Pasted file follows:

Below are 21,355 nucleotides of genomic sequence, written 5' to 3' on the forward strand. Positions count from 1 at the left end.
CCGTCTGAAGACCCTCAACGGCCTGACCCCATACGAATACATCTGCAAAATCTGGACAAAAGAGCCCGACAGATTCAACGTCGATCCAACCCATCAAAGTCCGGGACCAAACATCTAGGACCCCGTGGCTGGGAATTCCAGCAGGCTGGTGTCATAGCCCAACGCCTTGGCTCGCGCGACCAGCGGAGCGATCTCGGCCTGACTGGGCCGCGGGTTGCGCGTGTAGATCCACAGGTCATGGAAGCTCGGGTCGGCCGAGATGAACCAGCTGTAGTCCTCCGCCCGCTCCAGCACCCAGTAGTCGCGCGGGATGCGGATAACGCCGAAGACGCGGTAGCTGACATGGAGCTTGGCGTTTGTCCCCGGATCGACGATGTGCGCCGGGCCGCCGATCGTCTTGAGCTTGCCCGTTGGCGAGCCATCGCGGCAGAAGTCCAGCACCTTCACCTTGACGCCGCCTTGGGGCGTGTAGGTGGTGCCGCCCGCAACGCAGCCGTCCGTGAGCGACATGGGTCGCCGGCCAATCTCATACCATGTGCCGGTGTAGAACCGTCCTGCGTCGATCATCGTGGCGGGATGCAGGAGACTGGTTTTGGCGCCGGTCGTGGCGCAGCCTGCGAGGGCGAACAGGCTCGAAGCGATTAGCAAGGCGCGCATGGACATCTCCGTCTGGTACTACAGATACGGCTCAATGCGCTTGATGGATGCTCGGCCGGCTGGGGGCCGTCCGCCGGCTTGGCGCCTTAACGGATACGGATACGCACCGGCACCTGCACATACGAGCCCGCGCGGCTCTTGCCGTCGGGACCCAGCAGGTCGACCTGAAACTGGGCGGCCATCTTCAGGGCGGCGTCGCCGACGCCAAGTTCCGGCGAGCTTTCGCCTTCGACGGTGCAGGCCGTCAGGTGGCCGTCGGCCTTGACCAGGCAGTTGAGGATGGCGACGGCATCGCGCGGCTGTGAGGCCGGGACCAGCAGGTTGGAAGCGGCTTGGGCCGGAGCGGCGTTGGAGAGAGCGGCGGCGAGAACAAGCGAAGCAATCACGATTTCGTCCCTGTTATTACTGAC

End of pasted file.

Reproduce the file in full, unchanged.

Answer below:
Below are 21,355 nucleotides of genomic sequence, written 5' to 3' on the forward strand. Positions count from 1 at the left end.
CCGTCTGAAGACCCTCAACGGCCTGACCCCATACGAATACATCTGCAAAATCTGGACAAAAGAGCCCGACAGATTCAACGTCGATCCAACCCATCAAAGTCCGGGACCAAACATCTAGGACCCCGTGGCTGGGAATTCCAGCAGGCTGGTGTCATAGCCCAACGCCTTGGCTCGCGCGACCAGCGGAGCGATCTCGGCCTGACTGGGCCGCGGGTTGCGCGTGTAGATCCACAGGTCATGGAAGCTCGGGTCGGCCGAGATGAACCAGCTGTAGTCCTCCGCCCGCTCCAGCACCCAGTAGTCGCGCGGGATGCGGATAACGCCGAAGACGCGGTAGCTGACATGGAGCTTGGCGTTTGTCCCCGGATCGACGATGTGCGCCGGGCCGCCGATCGTCTTGAGCTTGCCCGTTGGCGAGCCATCGCGGCAGAAGTCCAGCACCTTCACCTTGACGCCGCCTTGGGGCGTGTAGGTGGTGCCGCCCGCAACGCAGCCGTCCGTGAGCGACATGGGTCGCCGGCCAATCTCATACCATGTGCCGGTGTAGAACCGTCCTGCGTCGATCATCGTGGCGGGATGCAGGAGACTGGTTTTGGCGCCGGTCGTGGCGCAGCCTGCGAGGGCGAACAGGCTCGAAGCGATTAGCAAGGCGCGCATGGACATCTCCGTCTGGTACTACAGATACGGCTCAATGCGCTTGATGGATGCTCGGCCGGCTGGGGGCCGTCCGCCGGCTTGGCGCCTTAACGGATACGGATACGCACCGGCACCTGCACATACGAGCCCGCGCGGCTCTTGCCGTCGGGACCCAGCAGGTCGACCTGAAACTGGGCGGCCATCTTCAGGGCGGCGTCGCCGACGCCAAGTTCCGGCGAGCTTTCGCCTTCGACGGTGCAGGCCGTCAGGTGGCCGTCGGCCTTGACCAGGCAGTTGAGGATGGCGACGGCATCGCGCGGCTGTGAGGCCGGGACCAGCAGGTTGGAAGCGGCTTGGGCCGGAGCGGCGTTGGAGAGAGCGGCGGCGAGAACAAGCGAAGCAATCACGATTTCGTCCCTGTTATTACTGAC